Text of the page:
March 27 (Bloomberg) -- International Personal Finance Plc, a U.K. lender that makes unsecured loans to low-income households in eastern Europe, rose on its first day of trading on the Warsaw Stock Exchange, the region’s biggest equity market.
The stock climbed 7.6 percent to 23.99 zloty at 12:05 p.m. in Warsaw, compared with a reference price of 22.29 zloty set by the Warsaw bourse yesterday. The shares traded 1.5 percent lower at 444.4 pence today on the London Stock Exchange.
IPF is the 52nd foreign company trading on the Warsaw exchange, attracted by central Europe’s biggest pool of pension and mutual funds. The exchange trades shares of 438 companies on its main market with their combined value of 696 billion zloty, according to data on the bourse’s website.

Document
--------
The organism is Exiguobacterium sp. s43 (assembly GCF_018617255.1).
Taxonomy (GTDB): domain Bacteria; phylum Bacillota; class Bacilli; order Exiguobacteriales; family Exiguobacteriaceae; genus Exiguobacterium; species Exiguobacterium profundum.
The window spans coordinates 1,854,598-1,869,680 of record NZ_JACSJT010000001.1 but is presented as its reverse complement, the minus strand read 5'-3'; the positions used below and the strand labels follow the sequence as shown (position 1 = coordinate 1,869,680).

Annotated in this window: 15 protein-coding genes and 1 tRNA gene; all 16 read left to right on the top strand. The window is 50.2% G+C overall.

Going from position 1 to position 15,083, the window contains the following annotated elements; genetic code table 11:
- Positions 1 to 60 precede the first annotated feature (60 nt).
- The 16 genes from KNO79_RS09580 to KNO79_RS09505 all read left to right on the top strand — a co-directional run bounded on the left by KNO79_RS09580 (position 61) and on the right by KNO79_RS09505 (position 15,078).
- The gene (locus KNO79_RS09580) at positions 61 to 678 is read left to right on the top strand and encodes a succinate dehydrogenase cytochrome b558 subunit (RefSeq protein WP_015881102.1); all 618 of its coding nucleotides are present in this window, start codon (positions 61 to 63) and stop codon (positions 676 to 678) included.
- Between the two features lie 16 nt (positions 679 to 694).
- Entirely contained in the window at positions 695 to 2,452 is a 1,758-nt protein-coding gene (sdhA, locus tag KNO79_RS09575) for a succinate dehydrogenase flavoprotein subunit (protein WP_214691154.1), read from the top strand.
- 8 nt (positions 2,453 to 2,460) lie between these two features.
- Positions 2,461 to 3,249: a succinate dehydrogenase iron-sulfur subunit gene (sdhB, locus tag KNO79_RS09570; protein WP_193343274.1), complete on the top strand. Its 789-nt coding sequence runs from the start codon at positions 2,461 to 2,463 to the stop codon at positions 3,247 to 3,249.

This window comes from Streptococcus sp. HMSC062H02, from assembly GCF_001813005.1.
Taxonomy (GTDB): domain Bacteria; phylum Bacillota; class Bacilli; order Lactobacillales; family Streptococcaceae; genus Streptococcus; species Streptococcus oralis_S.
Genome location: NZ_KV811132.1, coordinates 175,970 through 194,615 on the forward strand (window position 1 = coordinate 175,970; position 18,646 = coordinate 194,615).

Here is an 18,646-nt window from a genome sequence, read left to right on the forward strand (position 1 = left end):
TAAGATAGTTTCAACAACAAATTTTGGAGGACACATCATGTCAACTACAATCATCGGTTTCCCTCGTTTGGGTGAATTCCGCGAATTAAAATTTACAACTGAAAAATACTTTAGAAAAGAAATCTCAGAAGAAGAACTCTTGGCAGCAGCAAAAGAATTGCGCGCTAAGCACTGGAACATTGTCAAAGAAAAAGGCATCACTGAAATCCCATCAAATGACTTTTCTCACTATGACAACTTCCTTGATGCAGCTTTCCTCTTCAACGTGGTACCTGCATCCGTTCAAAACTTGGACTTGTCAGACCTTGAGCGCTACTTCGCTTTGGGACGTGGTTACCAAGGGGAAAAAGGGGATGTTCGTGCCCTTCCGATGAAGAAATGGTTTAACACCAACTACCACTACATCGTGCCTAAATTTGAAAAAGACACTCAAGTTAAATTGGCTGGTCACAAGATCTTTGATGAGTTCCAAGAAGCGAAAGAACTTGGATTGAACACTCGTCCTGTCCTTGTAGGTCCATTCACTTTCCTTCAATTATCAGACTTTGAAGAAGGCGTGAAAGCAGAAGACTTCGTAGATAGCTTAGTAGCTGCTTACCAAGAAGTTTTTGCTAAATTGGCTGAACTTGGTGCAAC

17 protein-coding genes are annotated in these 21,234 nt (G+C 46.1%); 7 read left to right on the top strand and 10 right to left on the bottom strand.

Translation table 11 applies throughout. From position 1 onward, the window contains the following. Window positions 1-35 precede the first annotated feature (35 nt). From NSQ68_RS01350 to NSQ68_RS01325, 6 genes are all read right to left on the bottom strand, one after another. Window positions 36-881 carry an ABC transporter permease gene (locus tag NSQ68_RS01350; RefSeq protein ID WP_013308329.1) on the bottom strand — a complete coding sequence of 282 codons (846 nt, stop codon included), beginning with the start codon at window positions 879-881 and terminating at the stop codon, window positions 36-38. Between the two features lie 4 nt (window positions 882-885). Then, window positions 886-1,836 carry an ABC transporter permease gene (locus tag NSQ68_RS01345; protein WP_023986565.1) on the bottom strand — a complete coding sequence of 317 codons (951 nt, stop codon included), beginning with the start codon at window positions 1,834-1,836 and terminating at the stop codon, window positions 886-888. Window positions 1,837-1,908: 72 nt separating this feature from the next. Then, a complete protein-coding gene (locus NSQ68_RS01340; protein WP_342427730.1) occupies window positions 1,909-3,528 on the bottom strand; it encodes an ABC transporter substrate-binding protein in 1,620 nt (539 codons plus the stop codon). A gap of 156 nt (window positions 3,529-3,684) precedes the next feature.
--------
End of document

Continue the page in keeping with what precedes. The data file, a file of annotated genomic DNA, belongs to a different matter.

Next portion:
The Leeds-based company, which started its operations in Poland in 1997, generated 57 percent of 475.5 million-pound ($721 million) sales in central Europe’s biggest economy last year, according to data compiled by Bloomberg. In 2010 the lender sold 200 million zloty of five-year bonds in Poland and listed the securities on Warsaw’s Catalyst debt market.
“We don’t need new capital, but we see potential demand for our shares among Polish investors,” Chief Executive Officer Gerard Ryan said today in an interview in Warsaw. A higher local profile “may be important” because IPF wants to refinance its zloty debt before it matures in June 2015, Ryan said.
IPF was spun off from Provident Financial Plc, the U.K.’s largest subprime lender, in July 2007.
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